ALL ARE WELCOME: Americana group Linen Ray performs The Ark in downtown Ann Arbor, during a “Take a chance Tuesday” monthly series of free performances at the venerable 400-capacity club.  (Photo by Brittany Greeson for The Washington Post via Getty Images)

Venue originally established in 1965 as a coffee house by four Ann Arbor churches

The rainbow sticker on the door of The Ark in Ann Arbor, at its previous location, was a welcome sign for Deb Kern back in the mid-’80s.

She was out as a lesbian and careful about where she chose to go. At The Ark, however, Kern found a situation that was not only accepting and safe, but even nurturing from the time she attended that first show, by Patty Larkin during 1986.

“When you saw that (sticker), you knew that, ‘Oh, it’s a friendly environment. It’s a good place to be,” says Kern, who became The Ark’s development director in May. “It was awesome that The Ark brought those people and that community in. Often when you would look at their calendar of events it would say something like ‘Women’s Music,’ an idea of what the night would be even if you didn’t know who they were.”

Being LBGTQ+-friendly for, really, all of its 58 years, that support dovetails to The Ark’s stated mission of being inclusive for all — according to its mission statement: “dedicated to the enrichment of the human spirit through the presentation, preservation and encouragement of folk, roots and ethnic music and related arts.”

The Ark was established during April of 1965 as a coffee house by four Ann Arbor churches in the First Presbyterian Church’s Hill House, not as a religious institution but rather a home for a free and safe exchange of ideas and culture although the nature of the beast meant it did lean in a particular direction. “The original intent was that anyone could come and feel comfortable and unthreatened,” Dave Siglin, who managed The Ark from 1969-2008, recalled. 

When the church money ran out, The Ark moved to another location on Ann Arbor’s Main Street in 1984, then to its current 400-seat second-story location in the heart of downtown Ann Arbor. There it continues to host more than 300 events per year, an international, who’s-who ranging from acoustic troubadours and rowdy electric blues and rock bands to shape note singers and storytellers.

Within those parameters it simply doesn’t matter what an act’s sexual identity or gender orientation is, either; it’s just one more show on the calendar. 

“Making sure there’s a safe and welcome atmosphere for everybody to listen, learn, perform, share music — that’s the essence, and it applies across the board,” explains Marianne James, The Ark’s executive director since Siglin’s retirement. “There’s a sense of community that has really gathered around this organization that came from grass roots and has kept to those roots in a lot of ways. The values of the people who founded The Ark back as a coffeehouse … has stayed with The Ark … that sense of community with an underlying belief that music has the power to enrich the human spirit.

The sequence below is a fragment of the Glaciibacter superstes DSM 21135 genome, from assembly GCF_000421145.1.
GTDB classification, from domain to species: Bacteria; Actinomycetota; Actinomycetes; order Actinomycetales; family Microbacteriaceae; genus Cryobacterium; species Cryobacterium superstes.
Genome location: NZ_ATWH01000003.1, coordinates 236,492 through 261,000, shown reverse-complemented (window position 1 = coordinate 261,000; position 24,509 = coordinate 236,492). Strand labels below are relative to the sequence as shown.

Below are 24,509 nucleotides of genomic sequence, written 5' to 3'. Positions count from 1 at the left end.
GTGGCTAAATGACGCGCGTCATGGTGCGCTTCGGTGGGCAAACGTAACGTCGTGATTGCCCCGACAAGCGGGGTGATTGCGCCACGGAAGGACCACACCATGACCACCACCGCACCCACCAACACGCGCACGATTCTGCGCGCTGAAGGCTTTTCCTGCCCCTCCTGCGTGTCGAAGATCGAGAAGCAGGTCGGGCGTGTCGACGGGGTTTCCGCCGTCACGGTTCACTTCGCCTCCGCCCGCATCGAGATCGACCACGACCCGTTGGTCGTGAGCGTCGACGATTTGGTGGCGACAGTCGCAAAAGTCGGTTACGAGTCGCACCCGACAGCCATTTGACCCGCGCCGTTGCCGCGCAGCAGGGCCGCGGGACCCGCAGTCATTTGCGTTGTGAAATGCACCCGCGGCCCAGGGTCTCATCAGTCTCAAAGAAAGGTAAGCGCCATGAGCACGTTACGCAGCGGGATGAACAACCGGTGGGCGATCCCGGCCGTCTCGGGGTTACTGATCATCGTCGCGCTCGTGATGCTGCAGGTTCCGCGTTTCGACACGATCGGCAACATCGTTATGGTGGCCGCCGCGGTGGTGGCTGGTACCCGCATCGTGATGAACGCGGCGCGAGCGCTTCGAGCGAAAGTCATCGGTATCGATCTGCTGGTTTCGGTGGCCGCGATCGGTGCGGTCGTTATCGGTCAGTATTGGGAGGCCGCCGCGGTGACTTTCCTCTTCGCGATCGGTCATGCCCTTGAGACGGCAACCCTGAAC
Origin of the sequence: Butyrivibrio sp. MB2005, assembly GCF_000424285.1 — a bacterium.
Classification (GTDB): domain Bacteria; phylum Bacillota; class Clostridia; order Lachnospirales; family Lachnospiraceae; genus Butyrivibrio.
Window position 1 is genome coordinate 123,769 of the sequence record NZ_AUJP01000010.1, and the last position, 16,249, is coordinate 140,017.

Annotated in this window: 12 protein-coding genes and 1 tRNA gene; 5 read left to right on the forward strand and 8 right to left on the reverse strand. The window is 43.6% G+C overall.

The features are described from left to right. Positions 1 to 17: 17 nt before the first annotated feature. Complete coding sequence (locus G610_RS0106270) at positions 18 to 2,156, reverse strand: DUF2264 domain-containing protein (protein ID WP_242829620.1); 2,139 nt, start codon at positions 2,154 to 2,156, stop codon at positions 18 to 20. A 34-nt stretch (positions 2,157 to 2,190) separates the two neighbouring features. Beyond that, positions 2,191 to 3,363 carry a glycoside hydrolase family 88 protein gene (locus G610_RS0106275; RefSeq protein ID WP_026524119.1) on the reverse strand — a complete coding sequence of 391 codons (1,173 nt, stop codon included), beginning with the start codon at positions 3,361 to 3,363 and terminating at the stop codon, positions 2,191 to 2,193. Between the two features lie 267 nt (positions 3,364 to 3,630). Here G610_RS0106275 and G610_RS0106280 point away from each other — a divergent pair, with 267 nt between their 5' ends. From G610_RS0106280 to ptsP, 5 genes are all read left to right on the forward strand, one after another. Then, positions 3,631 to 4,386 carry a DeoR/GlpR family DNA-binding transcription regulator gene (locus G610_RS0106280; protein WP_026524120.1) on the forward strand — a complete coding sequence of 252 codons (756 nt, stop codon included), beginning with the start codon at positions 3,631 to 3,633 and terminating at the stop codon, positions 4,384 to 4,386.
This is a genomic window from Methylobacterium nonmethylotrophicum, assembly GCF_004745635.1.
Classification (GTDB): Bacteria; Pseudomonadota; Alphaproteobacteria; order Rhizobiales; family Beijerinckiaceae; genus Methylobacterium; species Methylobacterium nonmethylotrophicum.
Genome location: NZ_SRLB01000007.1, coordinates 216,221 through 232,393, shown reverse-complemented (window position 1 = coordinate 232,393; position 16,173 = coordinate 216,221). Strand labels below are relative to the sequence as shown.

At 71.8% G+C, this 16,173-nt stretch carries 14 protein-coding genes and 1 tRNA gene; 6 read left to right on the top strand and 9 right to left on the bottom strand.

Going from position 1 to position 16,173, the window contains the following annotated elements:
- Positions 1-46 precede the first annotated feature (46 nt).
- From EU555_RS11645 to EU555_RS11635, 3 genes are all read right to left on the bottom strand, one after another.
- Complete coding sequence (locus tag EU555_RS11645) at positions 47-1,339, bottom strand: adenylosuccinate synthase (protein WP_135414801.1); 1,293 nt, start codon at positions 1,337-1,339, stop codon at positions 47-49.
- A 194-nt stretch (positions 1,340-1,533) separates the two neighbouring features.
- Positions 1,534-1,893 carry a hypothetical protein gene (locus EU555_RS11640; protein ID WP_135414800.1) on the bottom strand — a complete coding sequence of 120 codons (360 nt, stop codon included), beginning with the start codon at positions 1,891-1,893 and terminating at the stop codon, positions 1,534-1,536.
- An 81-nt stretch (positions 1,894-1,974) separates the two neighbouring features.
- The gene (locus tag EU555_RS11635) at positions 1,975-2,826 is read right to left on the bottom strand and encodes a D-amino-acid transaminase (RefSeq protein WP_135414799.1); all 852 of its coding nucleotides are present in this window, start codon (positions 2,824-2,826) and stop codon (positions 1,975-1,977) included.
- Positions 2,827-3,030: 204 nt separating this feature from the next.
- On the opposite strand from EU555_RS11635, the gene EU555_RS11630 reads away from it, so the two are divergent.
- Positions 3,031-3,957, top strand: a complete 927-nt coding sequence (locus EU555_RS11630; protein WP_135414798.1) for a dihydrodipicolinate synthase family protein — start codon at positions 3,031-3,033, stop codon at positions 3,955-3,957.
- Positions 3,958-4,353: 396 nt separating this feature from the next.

“Even though we’ve changed and grown, we still think that’s the foundation of what The Ark is.”

James acknowledges  that “we certainly have deeper dives into some types of music than others,” though The Ark’s management “is always working to expand that and expand the communities that feel welcome coming here and performing here.”

The Ark’s stature as a safe haven goes back to “the days when it was known as ‘women’s music,'” once a code name for gay performers. Kern recalls the term being used not only for concerts but also for “women’s” dances she would attend on nights the venue wasn’t hosting a live act. “That doesn’t continue anymore,” she says, but some of the people who made that happen still serve as volunteers at The Ark. 

“I think that history has just been baked in through the years, both for performers and for audience members,” James says. “There’s an ease to being here.”

Jim Fleming of Michigan-based Fleming Artists agency confirms that he always found it easy to book his gay acts at The Ark, whether it was the all-male vocal troupe the Flirtations or singer-songwriters Holly Near and Ani DiFranco or, more recently, Heather Mae and Crys Matthews, who the agency packaged into a Pride tour during 2019. “It’s never even come out, that in and of itself should tell you everything,” Fleming says. “No one’s said, ‘Is this a gay artist? Is this a straight artist?,’ whatever. They’ve always just been very supportive.”

Instances of discomfort have been rare, according to James and Kern — helped, no doubt, by being located in a liberal enclave like Ann Arbor. James recalls one corporate sponsor who was, after-the-fact, put off by Melissa Ferrick’s performance at an Ann Arbor Folk Festival, The Ark’s annual fundraiser. “I was like, ‘Really?!,’ because that wasn’t a focal point of Melissa’s set by any stretch,” James says. “But there was something that made them feel uncomfortable, and we lost a sponsor.” 

“I feel like we’re really lucky it happens so infrequently.”

James is hopeful, and optimistic, that will continue to be the case as moving forward. 

“If you think about it, music and musicians are on the front edge of exploration and expression,” she said. “And so the music community, I think, often comes to a level of understanding and comfort and welcoming sooner than maybe other parts of our culture and society. If we’re focusing on sexual and gender identity, people who are part of our community here have been introduced to all the diversity that’s out there and are not shocked by any of that. And the audiences are comfortable as well. It’s a part of our fabric.”